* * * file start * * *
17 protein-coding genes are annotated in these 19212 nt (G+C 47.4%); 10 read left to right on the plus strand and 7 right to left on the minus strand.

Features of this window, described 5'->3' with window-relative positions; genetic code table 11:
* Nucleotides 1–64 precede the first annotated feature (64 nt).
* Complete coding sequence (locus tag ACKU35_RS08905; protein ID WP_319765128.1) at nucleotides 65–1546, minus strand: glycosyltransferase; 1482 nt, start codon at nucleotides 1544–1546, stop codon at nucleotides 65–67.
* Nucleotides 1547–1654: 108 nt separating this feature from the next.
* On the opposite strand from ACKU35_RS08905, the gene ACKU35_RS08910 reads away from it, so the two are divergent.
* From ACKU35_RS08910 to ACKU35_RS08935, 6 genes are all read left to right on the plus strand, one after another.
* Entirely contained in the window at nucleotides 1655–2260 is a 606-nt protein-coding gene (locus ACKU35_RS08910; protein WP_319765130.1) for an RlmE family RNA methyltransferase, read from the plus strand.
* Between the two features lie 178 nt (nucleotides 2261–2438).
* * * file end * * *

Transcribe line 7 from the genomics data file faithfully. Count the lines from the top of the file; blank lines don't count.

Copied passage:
* From ACKU35_RS08910 to ACKU35_RS08935, 6 genes are all read left to right on the plus strand, one after another.